This is Grace, a one year old Springer Spaniel owned by Mr Roberts.

Springer Spaniel

Grace first visited the surgery in November with an inflamed right eye which looked very similar to a condition known as “cherry eye”. This basically means that a gland which is normally located within the third eyelid has prolapsed out of its normal position and is visible at the corner of the eye. It is not normally a painful condition but usually requires surgical correction. There was also a tiny bit of swelling below Grace’s eye so we initially thought it could have been trauma related since she is a working dog who loves nothing better than running through thick undergrowth.

Unfortunately Grace’s condition deteriorated rapidly and within 24 hours her eye and face became extremely swollen and painful:

dog with swollen eye

Poor Grace was very uncomfortable and was feeling miserable. At this point we were highly suspicious that Grace was suffering from a condition known as a retrobulbar abscess. This is an abscess at the back of her eye putting a lot of pressure on her eyeball and the surrounding structures. Unfortunately, it is a mystery as to what caused the abscess in the first place but more often than not, a small grass seed is the culprit. Due to the severity of Grace’s condition we decided it would be necessary to anaesthetise her for a full investigation. We were able to confirm the diagnosis with an ultrasound scan of the back of her eye. The scan allowed us to see the liquid pus behind her eye and we were then able to relieve the pressure by draining the abscess through an incision which we made in her gum, just behind her last molar tooth. Lancing the abscess will have provided Grace with some immediate relief but we also had her on strong pain killers and anti-inflammatories. Due to the nature and location of the infection, Grace also required to be on a combination of antibiotics for a month.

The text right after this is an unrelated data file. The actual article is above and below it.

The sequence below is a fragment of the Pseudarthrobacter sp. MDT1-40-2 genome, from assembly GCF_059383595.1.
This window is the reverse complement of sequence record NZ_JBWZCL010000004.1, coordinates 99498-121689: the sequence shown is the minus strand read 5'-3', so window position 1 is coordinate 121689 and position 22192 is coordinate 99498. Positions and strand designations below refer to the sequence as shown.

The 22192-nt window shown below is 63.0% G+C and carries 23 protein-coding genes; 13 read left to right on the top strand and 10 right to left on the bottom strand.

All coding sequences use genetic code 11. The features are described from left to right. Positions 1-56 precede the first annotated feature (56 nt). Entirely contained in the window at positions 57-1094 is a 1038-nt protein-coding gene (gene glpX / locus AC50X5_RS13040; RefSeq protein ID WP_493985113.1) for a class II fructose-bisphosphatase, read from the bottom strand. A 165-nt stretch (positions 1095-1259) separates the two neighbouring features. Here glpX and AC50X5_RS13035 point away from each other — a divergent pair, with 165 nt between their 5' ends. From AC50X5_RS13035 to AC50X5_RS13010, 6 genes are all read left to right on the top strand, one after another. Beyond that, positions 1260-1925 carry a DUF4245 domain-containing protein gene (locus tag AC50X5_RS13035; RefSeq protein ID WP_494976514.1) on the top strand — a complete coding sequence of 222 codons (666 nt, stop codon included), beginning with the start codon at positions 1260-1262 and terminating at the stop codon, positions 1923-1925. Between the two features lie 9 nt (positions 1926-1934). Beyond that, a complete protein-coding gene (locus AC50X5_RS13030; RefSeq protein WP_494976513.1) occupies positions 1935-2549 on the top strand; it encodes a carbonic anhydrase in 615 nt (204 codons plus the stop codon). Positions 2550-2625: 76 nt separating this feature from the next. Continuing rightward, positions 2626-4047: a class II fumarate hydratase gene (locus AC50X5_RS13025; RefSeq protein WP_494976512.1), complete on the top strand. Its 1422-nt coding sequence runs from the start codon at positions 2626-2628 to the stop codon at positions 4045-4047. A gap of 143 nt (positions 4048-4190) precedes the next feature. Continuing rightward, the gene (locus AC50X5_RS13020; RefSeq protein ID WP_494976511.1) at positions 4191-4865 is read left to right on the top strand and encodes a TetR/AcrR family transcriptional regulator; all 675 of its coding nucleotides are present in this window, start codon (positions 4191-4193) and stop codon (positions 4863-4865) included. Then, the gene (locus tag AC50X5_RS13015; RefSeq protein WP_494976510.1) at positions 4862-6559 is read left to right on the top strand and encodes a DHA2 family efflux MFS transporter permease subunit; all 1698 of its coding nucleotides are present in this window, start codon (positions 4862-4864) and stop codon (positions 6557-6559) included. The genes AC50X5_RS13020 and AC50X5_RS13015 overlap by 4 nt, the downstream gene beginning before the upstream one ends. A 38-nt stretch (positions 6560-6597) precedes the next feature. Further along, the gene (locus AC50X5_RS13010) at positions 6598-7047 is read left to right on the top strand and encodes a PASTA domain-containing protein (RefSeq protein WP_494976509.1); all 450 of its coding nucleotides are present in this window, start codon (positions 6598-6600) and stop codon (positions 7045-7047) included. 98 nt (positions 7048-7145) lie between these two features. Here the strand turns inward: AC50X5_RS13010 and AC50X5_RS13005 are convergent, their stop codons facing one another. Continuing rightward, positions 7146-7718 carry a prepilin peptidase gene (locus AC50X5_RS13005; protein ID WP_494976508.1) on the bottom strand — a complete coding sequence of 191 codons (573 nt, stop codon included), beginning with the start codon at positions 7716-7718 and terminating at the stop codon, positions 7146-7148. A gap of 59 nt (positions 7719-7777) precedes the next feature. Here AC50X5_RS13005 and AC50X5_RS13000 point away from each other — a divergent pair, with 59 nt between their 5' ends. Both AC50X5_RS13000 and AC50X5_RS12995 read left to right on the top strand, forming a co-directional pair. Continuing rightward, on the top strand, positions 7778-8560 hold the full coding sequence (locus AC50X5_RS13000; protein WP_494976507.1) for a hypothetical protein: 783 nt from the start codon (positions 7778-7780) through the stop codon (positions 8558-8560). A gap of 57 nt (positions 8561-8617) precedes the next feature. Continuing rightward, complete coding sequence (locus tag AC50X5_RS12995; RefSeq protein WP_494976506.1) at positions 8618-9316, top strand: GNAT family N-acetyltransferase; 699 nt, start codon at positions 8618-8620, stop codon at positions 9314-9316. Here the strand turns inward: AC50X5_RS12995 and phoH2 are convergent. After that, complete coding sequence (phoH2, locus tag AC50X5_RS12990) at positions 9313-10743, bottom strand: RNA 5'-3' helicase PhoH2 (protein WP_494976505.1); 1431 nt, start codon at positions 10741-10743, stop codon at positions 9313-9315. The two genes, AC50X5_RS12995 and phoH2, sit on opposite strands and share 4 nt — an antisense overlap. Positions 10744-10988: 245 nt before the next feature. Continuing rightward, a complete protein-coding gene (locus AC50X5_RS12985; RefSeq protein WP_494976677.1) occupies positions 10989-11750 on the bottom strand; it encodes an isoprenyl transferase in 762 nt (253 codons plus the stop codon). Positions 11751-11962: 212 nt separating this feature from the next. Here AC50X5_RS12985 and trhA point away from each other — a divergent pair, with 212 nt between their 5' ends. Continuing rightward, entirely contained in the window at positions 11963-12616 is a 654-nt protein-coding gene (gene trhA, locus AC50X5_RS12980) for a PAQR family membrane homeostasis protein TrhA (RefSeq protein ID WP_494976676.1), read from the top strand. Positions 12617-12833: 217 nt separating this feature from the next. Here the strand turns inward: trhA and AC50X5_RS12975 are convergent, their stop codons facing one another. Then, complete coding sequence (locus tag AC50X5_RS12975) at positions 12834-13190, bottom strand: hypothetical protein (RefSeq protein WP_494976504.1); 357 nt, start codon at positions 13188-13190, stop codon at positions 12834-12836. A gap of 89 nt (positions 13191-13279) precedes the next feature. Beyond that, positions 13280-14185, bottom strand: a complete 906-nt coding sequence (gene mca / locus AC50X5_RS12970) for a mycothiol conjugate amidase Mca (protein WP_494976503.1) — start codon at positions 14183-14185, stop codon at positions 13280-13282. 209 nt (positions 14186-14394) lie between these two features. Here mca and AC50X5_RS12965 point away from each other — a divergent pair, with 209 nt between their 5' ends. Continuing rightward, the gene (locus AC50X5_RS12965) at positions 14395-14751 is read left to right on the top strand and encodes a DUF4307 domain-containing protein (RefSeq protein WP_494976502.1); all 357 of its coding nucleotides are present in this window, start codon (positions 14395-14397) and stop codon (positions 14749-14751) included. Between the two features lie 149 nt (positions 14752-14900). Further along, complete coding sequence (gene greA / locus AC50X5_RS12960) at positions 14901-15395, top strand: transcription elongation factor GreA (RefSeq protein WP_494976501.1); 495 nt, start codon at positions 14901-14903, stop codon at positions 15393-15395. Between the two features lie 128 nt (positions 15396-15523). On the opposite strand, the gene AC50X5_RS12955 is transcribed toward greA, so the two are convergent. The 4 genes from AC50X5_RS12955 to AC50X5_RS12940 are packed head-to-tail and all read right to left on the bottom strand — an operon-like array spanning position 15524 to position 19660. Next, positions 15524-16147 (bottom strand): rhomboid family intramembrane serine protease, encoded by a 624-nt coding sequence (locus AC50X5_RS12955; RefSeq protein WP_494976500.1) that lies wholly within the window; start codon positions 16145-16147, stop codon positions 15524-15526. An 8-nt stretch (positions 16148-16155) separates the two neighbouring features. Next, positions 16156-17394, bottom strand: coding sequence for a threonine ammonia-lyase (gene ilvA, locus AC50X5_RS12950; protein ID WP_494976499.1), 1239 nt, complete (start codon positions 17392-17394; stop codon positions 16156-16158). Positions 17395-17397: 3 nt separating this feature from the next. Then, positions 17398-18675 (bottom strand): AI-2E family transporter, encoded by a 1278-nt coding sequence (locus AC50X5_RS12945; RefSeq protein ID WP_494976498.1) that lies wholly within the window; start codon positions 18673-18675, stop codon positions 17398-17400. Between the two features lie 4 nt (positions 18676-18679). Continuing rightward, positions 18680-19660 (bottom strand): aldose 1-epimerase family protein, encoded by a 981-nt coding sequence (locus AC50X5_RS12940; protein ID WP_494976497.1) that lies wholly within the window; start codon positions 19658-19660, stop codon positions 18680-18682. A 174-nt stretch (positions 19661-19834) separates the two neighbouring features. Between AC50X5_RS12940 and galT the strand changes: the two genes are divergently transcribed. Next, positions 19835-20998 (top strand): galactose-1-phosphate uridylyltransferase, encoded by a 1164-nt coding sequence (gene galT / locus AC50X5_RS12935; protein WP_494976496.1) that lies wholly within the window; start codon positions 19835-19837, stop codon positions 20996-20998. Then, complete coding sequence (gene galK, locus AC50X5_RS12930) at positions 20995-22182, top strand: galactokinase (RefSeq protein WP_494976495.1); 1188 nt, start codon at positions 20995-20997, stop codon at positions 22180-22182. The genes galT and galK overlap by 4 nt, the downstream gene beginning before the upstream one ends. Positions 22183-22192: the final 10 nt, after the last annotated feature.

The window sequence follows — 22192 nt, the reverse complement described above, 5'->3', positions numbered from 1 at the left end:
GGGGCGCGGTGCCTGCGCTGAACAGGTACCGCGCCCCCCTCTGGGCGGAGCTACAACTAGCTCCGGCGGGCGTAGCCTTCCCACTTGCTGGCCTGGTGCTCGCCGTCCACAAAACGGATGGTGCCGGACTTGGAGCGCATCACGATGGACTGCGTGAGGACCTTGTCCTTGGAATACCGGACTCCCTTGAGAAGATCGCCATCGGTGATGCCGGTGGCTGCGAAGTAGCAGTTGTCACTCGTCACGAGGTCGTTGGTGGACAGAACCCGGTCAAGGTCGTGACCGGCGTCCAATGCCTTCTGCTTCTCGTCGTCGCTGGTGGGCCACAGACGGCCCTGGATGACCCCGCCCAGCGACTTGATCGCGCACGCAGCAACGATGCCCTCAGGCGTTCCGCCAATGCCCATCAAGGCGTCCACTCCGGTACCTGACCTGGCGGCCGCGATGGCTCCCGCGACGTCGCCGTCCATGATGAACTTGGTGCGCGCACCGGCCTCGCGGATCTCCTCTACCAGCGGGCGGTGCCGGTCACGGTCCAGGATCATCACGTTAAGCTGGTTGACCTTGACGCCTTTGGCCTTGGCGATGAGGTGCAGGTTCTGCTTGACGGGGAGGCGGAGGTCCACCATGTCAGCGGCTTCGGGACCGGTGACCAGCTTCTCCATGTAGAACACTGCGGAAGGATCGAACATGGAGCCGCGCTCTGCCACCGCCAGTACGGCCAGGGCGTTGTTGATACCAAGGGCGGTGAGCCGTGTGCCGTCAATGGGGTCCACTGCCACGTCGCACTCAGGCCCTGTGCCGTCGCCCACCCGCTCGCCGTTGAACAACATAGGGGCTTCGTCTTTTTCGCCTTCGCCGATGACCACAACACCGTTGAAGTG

dog surgery

Following her surgery, Grace’s recovery was quite rapid and within a week most of the swelling around her face was resolving. After the 4 weeks of antibiotics, Grace had made a full recovery apart from her prolapsed third eyelid gland which we replaced surgically when she was under anaesthetic being neutered recently. Grace and her owner are now looking forward to getting back into training before the next working season begins.